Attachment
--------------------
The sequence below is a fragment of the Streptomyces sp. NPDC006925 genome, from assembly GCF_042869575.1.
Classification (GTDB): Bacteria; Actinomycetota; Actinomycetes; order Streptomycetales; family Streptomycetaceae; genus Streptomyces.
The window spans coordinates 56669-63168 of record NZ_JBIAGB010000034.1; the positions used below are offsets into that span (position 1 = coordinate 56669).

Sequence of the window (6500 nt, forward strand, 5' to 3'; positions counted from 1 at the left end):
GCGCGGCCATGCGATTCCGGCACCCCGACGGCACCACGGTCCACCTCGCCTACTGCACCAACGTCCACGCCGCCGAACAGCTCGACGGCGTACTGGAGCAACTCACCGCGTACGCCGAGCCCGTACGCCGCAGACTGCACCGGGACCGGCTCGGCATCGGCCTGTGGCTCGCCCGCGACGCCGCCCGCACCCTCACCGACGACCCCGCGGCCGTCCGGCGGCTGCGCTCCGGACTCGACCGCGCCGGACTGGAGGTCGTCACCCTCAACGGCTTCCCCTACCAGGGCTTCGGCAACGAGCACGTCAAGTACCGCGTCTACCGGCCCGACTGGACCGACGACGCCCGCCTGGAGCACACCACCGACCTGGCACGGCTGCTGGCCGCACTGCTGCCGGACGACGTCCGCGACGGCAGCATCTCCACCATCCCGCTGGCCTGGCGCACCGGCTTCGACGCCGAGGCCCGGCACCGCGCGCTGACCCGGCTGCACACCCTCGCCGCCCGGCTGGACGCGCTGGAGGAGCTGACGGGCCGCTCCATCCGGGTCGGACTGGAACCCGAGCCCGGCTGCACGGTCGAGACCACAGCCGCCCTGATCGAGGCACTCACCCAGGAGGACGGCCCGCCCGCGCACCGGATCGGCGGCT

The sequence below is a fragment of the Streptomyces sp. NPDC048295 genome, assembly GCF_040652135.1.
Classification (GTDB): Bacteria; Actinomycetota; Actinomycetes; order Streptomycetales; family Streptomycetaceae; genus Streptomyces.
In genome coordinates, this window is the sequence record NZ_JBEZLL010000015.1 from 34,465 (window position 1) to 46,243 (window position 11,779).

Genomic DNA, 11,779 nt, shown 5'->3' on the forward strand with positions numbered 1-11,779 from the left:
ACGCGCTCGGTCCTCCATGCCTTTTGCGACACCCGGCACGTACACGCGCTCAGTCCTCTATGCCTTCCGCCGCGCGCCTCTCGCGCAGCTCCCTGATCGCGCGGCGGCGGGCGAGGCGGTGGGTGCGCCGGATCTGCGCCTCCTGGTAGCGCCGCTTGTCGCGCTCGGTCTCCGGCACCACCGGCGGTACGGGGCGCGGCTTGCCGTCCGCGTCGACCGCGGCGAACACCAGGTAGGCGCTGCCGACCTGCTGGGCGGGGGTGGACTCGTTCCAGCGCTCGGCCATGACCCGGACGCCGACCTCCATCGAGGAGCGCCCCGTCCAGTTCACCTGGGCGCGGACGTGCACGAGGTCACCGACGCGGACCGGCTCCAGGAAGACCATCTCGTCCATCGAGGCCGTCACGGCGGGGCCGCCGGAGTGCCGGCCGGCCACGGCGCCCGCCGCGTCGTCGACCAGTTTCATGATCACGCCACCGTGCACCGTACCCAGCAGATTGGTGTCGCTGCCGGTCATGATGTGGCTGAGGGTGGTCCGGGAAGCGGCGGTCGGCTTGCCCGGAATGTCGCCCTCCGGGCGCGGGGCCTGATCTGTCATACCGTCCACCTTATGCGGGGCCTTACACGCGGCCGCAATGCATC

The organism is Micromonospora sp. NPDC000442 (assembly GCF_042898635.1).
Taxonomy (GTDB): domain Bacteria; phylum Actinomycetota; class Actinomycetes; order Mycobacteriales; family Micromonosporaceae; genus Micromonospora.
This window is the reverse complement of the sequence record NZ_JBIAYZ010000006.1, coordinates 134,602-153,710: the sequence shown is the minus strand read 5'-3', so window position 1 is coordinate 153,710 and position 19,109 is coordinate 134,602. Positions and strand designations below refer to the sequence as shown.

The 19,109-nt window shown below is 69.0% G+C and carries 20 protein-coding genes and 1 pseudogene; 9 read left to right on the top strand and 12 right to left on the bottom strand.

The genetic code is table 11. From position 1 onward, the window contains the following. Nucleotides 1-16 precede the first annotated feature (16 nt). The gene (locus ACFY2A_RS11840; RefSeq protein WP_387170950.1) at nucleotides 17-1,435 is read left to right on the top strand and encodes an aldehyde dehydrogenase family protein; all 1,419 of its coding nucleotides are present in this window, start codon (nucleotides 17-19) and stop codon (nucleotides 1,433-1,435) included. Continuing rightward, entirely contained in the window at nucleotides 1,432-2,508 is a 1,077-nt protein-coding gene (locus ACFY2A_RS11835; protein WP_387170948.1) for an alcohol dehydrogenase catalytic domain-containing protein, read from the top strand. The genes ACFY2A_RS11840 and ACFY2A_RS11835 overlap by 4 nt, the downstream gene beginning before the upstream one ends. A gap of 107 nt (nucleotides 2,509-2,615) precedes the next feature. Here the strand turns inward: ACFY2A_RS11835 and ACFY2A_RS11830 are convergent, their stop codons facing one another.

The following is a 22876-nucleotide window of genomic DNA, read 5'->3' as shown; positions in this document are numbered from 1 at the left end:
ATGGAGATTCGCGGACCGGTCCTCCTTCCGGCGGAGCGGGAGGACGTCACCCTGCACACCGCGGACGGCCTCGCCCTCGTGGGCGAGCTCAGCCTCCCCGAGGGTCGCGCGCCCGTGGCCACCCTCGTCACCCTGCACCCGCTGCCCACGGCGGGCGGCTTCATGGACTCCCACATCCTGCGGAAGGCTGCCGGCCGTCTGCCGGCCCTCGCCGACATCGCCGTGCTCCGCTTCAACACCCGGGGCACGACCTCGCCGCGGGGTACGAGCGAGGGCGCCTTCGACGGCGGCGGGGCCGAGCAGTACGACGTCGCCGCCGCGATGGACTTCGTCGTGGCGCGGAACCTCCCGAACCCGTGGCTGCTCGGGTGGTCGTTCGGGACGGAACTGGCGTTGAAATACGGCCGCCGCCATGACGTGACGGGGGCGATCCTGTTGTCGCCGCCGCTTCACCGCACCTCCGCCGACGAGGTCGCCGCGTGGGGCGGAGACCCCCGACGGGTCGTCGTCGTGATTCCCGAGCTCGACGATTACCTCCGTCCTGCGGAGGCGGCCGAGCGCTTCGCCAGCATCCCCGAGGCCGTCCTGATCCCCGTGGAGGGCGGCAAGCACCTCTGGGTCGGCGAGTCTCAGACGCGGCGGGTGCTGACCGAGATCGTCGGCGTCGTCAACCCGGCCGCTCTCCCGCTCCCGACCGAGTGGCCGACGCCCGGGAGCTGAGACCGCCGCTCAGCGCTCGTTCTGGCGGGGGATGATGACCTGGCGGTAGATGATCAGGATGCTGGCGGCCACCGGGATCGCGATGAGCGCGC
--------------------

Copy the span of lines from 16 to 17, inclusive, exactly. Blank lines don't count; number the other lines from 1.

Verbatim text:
The following is a 22876-nucleotide window of genomic DNA, read 5'->3' as shown; positions in this document are numbered from 1 at the left end:
ATGGAGATTCGCGGACCGGTCCTCCTTCCGGCGGAGCGGGAGGACGTCACCCTGCACACCGCGGACGGCCTCGCCCTCGTGGGCGAGCTCAGCCTCCCCGAGGGTCGCGCGCCCGTGGCCACCCTCGTCACCCTGCACCCGCTGCCCACGGCGGGCGGCTTCATGGACTCCCACATCCTGCGGAAGGCTGCCGGCCGTCTGCCGGCCCTCGCCGACATCGCCGTGCTCCGCTTCAACACCCGGGGCACGACCTCGCCGCGGGGTACGAGCGAGGGCGCCTTCGACGGCGGCGGGGCCGAGCAGTACGACGTCGCCGCCGCGATGGACTTCGTCGTGGCGCGGAACCTCCCGAACCCGTGGCTGCTCGGGTGGTCGTTCGGGACGGAACTGGCGTTGAAATACGGCCGCCGCCATGACGTGACGGGGGCGATCCTGTTGTCGCCGCCGCTTCACCGCACCTCCGCCGACGAGGTCGCCGCGTGGGGCGGAGACCCCCGACGGGTCGTCGTCGTGATTCCCGAGCTCGACGATTACCTCCGTCCTGCGGAGGCGGCCGAGCGCTTCGCCAGCATCCCCGAGGCCGTCCTGATCCCCGTGGAGGGCGGCAAGCACCTCTGGGTCGGCGAGTCTCAGACGCGGCGGGTGCTGACCGAGATCGTCGGCGTCGTCAACCCGGCCGCTCTCCCGCTCCCGACCGAGTGGCCGACGCCCGGGAGCTGAGACCGCCGCTCAGCGCTCGTTCTGGCGGGGGATGATGACCTGGCGGTAGATGATCAGGATGCTGGCGGCCACCGGGATCGCGATGAGCGCGC